The below summarizes Part 4 of a series by Adam Geitgey.
Check out the original articles: Part 1Part 2Part 3Part 4Part 5Part 6Part 7 and Part 8!

Adam Geitgey likes to write about computers and machine learning. He explains machine learning as “generic algorithms that can tell you something interesting about a set of data without you having to write any custom code specific to the problem. Instead of writing code, you feed data to the generic algorithm and it builds its own logic based on the data.” (Part 1)


Adam’s visual explanation of two machine learning applications (original from Part 1)

In the fourth part of his series on machine learning Adam touches on Facial Recognition. Facebook is one of the companies using such algorithms in real-time, allowing them to recognize your friends’ faces after you’ve tagged them only a few times. Facebook reports they recognize faces with 97% accuracy, which is comparable to our own, human facial recognition abilities!

Facebook’s algorithms recognizing and automatically tagging Adam’s family. Helpful or creepy? (original from Part 4)


Adam decided to put up a challenge: would a facial recognition algorithm be able to distinguish Will Ferrell (famous actor) from Chad Smith (famous rock musician)? Indeed, these two celebrities look very much alike:

Image result for will ferrell chad smith
Chad Smith (left) and Will Ferell (right) on

If you want to train such an algorithm, Adam explain, you need to overcome a series of related problems:

  1. First, look at a picture and find all the faces in it
  2. Second, focus on each face and be able to understand that even if a face is turned in a weird direction or in bad lighting, it is still the same person.
  3. Third, be able to pick out unique features of the face that you can use to tell it apart from other people— like how big the eyes are, how long the face is, etc.
  4. Finally, compare the unique features of that face to all the people you already know to determine the person’s name.

(Adam Geitgey, Part 4)


How the facial recognition algorithm steps might work (original from Part 4)

To detect the faces, Adam used Histograms of Oriented Gradients (HOG). All input pictures were converted to black and white (because color is not needed) and then every single pixel in our image is examined, one at a time. Moreover, for every pixel, the algorithm examined the pixels directly surrounding it:

Illustration of the algorithm as it would take in a black and white photo of Will Ferrel (original from Part 4)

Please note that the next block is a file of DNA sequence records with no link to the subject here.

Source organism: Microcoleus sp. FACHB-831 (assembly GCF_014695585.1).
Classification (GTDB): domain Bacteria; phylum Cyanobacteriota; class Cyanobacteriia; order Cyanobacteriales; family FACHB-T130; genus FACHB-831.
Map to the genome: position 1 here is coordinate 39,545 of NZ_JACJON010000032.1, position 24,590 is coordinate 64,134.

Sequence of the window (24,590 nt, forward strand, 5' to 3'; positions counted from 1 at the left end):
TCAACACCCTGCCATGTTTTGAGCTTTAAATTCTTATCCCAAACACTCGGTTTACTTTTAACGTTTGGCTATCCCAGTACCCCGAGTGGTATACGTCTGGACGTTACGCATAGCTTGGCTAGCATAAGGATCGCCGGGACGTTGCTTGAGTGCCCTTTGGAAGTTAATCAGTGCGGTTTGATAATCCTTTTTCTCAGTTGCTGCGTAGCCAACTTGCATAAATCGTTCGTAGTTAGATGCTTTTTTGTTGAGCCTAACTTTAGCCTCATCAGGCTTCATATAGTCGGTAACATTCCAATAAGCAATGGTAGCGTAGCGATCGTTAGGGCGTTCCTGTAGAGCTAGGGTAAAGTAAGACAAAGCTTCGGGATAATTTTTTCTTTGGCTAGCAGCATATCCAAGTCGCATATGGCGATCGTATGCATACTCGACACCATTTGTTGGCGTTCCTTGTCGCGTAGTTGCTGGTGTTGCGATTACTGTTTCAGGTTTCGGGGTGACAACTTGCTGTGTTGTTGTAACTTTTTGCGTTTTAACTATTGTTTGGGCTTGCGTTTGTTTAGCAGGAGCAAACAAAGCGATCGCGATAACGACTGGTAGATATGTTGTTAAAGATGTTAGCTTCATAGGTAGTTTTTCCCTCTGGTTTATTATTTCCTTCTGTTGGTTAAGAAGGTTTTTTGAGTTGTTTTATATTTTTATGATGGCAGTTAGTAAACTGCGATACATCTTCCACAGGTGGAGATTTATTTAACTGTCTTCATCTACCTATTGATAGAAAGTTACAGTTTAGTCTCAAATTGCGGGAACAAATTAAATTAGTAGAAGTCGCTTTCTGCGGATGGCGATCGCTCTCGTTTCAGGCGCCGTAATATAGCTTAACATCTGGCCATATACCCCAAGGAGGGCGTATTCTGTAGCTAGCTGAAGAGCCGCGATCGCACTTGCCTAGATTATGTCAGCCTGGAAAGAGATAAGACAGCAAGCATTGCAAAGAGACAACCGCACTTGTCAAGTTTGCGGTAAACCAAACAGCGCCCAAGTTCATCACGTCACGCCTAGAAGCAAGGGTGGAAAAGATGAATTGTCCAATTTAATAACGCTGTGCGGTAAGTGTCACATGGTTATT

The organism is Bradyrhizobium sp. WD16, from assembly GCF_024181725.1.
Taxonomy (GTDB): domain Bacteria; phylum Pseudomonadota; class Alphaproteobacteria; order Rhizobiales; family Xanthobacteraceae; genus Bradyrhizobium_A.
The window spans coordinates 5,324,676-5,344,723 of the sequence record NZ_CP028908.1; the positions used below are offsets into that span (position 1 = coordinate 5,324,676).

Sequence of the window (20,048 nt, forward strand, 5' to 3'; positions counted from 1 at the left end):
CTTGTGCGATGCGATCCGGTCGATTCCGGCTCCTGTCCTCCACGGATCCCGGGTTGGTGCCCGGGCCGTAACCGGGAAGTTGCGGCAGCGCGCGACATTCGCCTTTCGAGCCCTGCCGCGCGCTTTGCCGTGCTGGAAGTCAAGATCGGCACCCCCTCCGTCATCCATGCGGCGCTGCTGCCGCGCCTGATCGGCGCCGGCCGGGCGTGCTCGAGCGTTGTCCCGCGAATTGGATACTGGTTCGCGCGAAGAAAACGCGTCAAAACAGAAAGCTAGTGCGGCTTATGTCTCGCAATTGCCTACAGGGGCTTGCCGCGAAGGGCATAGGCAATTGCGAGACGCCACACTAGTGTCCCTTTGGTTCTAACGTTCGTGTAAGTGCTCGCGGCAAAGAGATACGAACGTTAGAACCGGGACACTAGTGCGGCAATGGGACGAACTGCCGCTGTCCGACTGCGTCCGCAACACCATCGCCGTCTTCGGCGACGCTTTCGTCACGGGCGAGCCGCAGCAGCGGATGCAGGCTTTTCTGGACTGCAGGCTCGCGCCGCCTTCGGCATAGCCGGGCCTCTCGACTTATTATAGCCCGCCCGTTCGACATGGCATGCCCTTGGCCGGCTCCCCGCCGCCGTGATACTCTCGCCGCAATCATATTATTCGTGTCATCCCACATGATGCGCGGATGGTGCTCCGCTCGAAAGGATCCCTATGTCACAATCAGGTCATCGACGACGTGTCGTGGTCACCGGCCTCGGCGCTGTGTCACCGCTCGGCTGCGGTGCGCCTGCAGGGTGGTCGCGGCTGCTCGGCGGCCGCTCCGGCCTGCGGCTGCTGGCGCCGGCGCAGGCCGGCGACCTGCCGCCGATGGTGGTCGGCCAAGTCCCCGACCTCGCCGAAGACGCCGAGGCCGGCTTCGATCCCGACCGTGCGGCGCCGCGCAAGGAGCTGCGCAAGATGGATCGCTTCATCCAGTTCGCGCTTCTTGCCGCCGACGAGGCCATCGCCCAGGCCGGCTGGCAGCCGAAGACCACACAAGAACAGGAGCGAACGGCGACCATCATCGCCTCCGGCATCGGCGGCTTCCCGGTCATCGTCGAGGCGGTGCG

The algorithm then checks, for every pixel, in which direction the picture is getting darker and draws an arrow (a gradient) in that direction.

Illustration of how algorithm would reduce a black and white photo of Will Ferrel to gradients (original from Part 4)

However, to do this for every single pixel would require too much processing power, so Adam broke up pictures in 16 by 16 pixel squares. The result is a very simple representation that does capture the basic structure of the original face, based on which we can now spot faces in pictures. Moreover, because we used gradients, the result will be similar regardless of the lighting of the picture.

The original image turned into a HOG representation (original from Part 4)

Now that the computer can spot faces, we need to make sure that it knows that two perspectives of the same face represent the same person. Adam uses landmarks for this: 68 specific points that exist on every face. An algorithm can then be trained to find these points on any face:

The 68 points on the image of Will Ferrell (original from Part 4)

Now the computer knows where the chin, the mouth and the eyes are, the image can be scaled and rotated to center it as best as possible:

The image of Will Ferrell transformed (original from Part 4)

Adam trained a Deep Convolutional Neural Network to generate 128 measurements for each face that best distinguish it from faces of other people. This network needs to train for several hours, going through thousands and thousands of face pictures. If you want to try this step yourself, Adam explains how to run OpenFace’s lua script. This study at Google provides more details, but it basically looks like this:

The training process visualized (original from Part 4)

After hours of training, the neural net will output 128 numbers accurately representing the specific face put in. Now, all you need to do is check which face in your database is most closely resembled by those 128 numbers, and you have your match! Many algorithms can do this final check, and Adam trained a simple linear SVM classifier on twenty pictures of Chad Smith, Will Ferrel, and Jimmy Falon (the host of a talkshow they both visited).

In the end, Adam’s machine had learned to distinguish these three people – two of whom are nearly indistinguishable with the human eye – in real-time:

Adam Geitgey’s facial recognition algorithm in action: providing real time classifications of the faces of lookalikes Chad Smith and Will Ferrel at Jimmy Falon’s talk show (original from Part 4

You can find Adam on LinkedIn, or on Twitter at @ageitgey, and I strongly recommend you examine his series on machine learning on (Part 1). Moreover, Adam released a Python library called face_recognition, arguably easier to install and use than OpenFace, as well as a pre-configured virtual machine with face_recognition, OpenCV, TensorFlow and lots of other deep learning tools pre-installed.